WILLIAM M. CHILES, one of the prosperous and thorough going farmers of Bird Township, makes his home on section 12. His father was the late John G. Chiles, a native of Virginia, in which State his mother was also born. Her maiden name was Elizabeth F. Wills. The family removed from Kentucky to this county in 1833 and settled on the line between North and South Palmyra. Here they resided until 1845, and then removed to this township. They had ten children of whom our subject was the eighth in number. The father died in 1853, the mother in 1875. The father was a soldier of the War of 1812, and his father, James Chiles, was a Revolutionary soldier.
William Chiles was born in this county June 2, 1834, and he has always resided near the old homestead. He has been engaged largely in farming and stock-raising. In 1857 he began dealing extensively in stock and is now one of the oldest shippers to the Chicago market, whilst at the same time he has carried on his general farming operation. The buildings on his property are complete and commodious and are a credit to the township. He owns three hundred and thirty-five acres of land, which he has in a splendid state of cultivation.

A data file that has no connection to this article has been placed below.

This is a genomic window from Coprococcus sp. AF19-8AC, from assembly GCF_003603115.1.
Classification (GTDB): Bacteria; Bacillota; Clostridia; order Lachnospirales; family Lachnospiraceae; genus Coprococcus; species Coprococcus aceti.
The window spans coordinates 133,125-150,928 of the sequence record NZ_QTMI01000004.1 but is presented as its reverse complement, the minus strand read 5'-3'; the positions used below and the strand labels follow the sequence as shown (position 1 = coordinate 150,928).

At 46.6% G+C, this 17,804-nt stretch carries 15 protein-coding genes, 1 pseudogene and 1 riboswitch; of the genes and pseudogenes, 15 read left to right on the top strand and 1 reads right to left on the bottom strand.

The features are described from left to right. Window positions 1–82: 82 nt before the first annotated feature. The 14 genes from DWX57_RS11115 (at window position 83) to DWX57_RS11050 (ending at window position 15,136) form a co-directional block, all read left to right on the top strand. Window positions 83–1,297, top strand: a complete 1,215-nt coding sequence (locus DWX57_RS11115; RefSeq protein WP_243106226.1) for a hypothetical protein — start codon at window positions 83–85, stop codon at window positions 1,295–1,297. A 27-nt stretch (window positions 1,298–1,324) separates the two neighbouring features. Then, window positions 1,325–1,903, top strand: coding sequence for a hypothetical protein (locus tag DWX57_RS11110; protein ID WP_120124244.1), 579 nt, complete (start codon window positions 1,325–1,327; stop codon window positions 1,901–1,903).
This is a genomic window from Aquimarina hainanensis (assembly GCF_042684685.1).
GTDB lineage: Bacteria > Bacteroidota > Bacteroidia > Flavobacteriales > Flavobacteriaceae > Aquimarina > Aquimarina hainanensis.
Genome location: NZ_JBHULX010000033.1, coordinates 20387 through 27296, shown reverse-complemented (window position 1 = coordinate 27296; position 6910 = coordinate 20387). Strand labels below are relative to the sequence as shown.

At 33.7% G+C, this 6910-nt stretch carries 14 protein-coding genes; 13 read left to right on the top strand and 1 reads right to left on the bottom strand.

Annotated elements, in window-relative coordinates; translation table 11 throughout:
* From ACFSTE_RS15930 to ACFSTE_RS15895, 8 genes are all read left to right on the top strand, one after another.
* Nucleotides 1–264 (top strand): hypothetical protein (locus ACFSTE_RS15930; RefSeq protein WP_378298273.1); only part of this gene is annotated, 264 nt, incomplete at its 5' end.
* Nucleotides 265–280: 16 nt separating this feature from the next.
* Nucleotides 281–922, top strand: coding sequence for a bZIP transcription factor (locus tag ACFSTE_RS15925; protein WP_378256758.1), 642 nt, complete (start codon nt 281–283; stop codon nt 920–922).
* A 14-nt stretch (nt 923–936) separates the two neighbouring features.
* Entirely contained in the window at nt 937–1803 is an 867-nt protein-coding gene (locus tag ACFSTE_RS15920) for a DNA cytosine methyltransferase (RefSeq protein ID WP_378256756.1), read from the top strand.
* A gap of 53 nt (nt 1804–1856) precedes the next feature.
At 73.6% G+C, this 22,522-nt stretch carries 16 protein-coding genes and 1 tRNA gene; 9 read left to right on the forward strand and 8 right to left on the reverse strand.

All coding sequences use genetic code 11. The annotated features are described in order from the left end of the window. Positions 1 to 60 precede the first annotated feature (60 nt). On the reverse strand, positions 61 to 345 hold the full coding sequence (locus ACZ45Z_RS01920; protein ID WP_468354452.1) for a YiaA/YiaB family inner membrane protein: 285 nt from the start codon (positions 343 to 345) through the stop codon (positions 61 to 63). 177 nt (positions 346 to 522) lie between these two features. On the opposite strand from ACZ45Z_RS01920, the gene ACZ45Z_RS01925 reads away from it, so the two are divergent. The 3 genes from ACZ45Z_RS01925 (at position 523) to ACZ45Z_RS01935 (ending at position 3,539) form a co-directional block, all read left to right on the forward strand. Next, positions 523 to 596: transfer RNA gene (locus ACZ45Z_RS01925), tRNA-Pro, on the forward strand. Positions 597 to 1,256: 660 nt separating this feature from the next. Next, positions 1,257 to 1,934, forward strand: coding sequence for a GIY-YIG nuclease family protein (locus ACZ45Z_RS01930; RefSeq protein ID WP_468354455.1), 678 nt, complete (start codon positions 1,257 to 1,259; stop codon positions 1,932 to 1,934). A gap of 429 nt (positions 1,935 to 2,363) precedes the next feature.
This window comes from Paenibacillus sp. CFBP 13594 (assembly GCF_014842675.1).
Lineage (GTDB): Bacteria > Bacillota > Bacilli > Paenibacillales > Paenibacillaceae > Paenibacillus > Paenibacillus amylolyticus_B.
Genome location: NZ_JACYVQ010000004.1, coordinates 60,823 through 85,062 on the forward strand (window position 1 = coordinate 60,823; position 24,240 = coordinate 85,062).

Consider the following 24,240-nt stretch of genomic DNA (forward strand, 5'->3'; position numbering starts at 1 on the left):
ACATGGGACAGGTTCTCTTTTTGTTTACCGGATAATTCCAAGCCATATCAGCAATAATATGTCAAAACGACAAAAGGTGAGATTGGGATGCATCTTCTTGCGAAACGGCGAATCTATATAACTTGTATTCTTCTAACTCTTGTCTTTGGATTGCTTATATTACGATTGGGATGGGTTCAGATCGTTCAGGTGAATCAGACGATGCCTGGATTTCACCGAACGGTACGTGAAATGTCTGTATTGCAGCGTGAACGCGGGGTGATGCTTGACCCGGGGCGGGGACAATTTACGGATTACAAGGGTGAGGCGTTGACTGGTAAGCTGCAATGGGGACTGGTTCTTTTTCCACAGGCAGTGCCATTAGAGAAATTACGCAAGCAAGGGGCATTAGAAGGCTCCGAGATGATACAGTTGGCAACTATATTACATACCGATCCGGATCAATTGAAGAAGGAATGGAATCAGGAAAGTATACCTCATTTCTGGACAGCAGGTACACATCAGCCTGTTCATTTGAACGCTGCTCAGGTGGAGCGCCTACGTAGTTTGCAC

Mr. Chiles' first marriage took place January 6, 1859, in Greene County, with Miss Mary M. Bradley, a native of that county. She became the mother of six children, George, who married Mattie Aulabough, and died in Nilwood Township in August, 1884; Robert E., who married Miss Ida Bird; Lillie E., the wife of George W. Denby; William M. Jr., who married Miss Ella Wade; Thomas W., who married Miss Eva Adams, and Charles E. The mother of these children was an earnest and conscientious member of the Methodist Episcopal Church. She died September 11, 1871.
The second marriage of our subject was solemnized in Carlinville. The bride was Miss Christina D. Morse, a native of the State of Missouri. Five children have blessed this happy union, namely: Flora M., Walter, Frank S., Grace D., and one who died in infancy. In politics Mr. Chiles has ever been identified with the Republican party, but he has never been an office-seeker, although he has served his township in the office of Assessor. Both he and his excellent wife are faithful and efficient members of the Baptist Church, and the family is one which is highly esteemed by all who know them. Our subject's brother James was First Lieutenant of Company F, One Hundred and Twenty-second Regiment and was in the last engagement of the Rebellion; his youngest brother, G. W. L. Chiles, died at Camp Butler; the eldest brother died at Palmyra, this county.